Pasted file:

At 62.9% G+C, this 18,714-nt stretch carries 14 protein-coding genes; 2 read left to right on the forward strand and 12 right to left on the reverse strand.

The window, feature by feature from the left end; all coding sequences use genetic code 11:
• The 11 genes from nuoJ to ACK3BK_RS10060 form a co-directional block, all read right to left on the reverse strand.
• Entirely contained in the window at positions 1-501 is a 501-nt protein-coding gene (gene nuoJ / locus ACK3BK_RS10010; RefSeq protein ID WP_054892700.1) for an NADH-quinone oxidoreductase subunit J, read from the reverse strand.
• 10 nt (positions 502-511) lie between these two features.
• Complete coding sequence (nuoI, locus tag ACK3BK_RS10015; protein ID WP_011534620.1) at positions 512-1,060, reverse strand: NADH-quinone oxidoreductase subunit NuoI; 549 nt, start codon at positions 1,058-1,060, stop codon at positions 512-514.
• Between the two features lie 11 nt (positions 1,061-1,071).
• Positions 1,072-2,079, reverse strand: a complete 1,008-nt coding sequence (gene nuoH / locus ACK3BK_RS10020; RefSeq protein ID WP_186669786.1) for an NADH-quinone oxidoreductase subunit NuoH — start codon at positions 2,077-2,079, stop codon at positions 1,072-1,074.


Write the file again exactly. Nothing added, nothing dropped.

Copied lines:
At 62.9% G+C, this 18,714-nt stretch carries 14 protein-coding genes; 2 read left to right on the forward strand and 12 right to left on the reverse strand.

The window, feature by feature from the left end; all coding sequences use genetic code 11:
• The 11 genes from nuoJ to ACK3BK_RS10060 form a co-directional block, all read right to left on the reverse strand.
• Entirely contained in the window at positions 1-501 is a 501-nt protein-coding gene (gene nuoJ / locus ACK3BK_RS10010; RefSeq protein ID WP_054892700.1) for an NADH-quinone oxidoreductase subunit J, read from the reverse strand.
• 10 nt (positions 502-511) lie between these two features.
• Complete coding sequence (nuoI, locus tag ACK3BK_RS10015; protein ID WP_011534620.1) at positions 512-1,060, reverse strand: NADH-quinone oxidoreductase subunit NuoI; 549 nt, start codon at positions 1,058-1,060, stop codon at positions 512-514.
• Between the two features lie 11 nt (positions 1,061-1,071).
• Positions 1,072-2,079, reverse strand: a complete 1,008-nt coding sequence (gene nuoH / locus ACK3BK_RS10020; RefSeq protein ID WP_186669786.1) for an NADH-quinone oxidoreductase subunit NuoH — start codon at positions 2,077-2,079, stop codon at positions 1,072-1,074.